Standing at 6-feet-4 and 290 pounds, there is no question that Tennessee's latest verbal commitment provides tremendous size to the O-line.
According to his Spring Valley (W.V.) High School football coach Brad Dingess, offensive guard Riley Locklear offers the whole package — and then some.
“He’s big, and he’s athletic,” Dingess said of the Huntington, Virginia, native. “You couldn’t ask for or describe a better kid than what he is.
“He’s a great, hardworking student. He’s a leader in the weightroom, a leader on the field. He’s a war daddy when it comes to it — when he steps between the lines.”
The Scout No. 4-ranked offensive guard in the East took a visit to Knoxville in the spring to attend a practice alongside Dingess. Locklear found himself not only at home on Rocky Top, but also impressed with the involvement of the coaches.
“(Locklear) felt comfortable there — comfortable with coach (Don) Mahoney, coach (Butch) Jones," Dingess said. H"e liked how they coached. He liked how involved coach Jones was in the practice. You go to some places that he’s been to watch spring ball, and the coach was shaking hands, not really involved with the actual practice. He liked the way coach Jones was involved with practice the whole time.
“He like academically what Tennessee offered, the overall facilities and campus. It was an easy fit for him.”
Prior to his junior year, the No. 1 guard in West Virginia stood at 6-feet-3 and 230 pounds and played longsnapper as well as several positions on defense.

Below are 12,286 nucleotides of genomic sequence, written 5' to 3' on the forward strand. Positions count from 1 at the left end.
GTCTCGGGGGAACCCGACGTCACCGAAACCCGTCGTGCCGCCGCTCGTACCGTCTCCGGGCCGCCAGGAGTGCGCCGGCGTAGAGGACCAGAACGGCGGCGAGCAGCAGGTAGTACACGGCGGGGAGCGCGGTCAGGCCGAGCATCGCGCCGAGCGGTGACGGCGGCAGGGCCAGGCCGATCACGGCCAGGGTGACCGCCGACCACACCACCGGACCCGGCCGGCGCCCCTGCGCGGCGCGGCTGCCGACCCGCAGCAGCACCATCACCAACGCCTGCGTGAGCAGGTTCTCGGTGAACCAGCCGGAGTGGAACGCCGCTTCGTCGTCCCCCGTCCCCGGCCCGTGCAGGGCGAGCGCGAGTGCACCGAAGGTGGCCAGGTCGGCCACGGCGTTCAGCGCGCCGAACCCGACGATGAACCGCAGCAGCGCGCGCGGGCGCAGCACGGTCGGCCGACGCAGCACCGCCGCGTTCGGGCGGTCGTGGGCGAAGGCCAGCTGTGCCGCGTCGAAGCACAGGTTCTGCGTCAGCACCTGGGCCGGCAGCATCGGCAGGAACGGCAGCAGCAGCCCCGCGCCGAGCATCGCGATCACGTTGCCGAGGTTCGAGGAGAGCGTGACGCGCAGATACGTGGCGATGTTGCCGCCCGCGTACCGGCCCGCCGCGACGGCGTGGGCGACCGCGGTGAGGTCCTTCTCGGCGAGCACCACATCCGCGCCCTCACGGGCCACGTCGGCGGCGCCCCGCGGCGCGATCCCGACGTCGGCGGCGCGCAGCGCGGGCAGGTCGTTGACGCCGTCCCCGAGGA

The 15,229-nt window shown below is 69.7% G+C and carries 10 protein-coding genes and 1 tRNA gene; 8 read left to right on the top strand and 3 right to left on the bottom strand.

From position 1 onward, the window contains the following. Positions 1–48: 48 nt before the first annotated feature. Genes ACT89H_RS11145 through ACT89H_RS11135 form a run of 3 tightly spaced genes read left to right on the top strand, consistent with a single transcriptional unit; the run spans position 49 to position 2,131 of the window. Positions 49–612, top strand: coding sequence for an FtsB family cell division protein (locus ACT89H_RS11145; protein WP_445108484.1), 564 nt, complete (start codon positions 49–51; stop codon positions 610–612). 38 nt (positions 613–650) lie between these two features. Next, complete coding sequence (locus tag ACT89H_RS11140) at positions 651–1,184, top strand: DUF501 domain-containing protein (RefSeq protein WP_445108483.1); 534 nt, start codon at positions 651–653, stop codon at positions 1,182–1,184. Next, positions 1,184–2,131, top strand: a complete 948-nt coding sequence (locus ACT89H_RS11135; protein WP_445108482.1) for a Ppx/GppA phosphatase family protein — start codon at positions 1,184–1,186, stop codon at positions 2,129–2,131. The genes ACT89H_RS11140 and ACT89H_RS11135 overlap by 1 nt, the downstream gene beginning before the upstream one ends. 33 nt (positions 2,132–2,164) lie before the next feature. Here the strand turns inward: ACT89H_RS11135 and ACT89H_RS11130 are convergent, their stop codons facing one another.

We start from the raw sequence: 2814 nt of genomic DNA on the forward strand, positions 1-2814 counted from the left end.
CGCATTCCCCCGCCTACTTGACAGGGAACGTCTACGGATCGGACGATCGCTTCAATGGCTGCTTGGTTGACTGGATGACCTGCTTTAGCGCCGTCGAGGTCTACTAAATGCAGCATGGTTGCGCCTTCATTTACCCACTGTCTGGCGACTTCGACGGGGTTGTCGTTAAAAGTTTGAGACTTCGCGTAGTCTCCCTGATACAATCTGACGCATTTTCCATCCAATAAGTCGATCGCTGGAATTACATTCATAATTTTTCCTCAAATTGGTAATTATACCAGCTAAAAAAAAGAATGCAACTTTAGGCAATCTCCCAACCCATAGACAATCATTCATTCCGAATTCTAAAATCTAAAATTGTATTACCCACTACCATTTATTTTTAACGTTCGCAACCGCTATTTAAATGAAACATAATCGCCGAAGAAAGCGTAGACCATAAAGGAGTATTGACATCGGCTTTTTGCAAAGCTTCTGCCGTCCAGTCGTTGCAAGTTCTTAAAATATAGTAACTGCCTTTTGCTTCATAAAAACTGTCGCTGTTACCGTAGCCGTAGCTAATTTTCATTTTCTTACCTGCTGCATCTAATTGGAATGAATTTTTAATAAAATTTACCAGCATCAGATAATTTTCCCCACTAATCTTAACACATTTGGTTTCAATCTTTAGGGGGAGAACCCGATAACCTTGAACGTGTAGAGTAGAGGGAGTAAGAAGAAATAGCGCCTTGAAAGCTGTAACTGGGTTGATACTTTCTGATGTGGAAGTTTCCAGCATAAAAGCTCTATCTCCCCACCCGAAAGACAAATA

Though he has just one year of experience along the offensive front, Tennessee's staff saw Locklear's potential for versatility during a summer camp in Knoxville just several weeks ago.
“Talking with coach Mahoney, they like him because he can play every spot on the line,” Dingess said. “He has potential to. He did really well down there when they did put him in center. He’s athletic enough that he could play anywhere up there on the line.”
As a Class of 2017 prospect, the Scout three-star will enter the Tennessee football program during center Coleman Thomas’ senior year, which might provide an opportunity for Locklear to slide inside to center by his sophomore year.
Locklear defines student-athlete as he excels both in the classroom and on the field.
“He has an overall 3.8 GPA. He’s taken honors chemistry and he’s in pre-engineering," Dingess said.
“I think (Tennessee) got a good one. He’s not only one of the best football players I’ve ever seen, but one of the best students I have ever coached.”
InsideTennessee managing editor Danny Parker contributed to this report.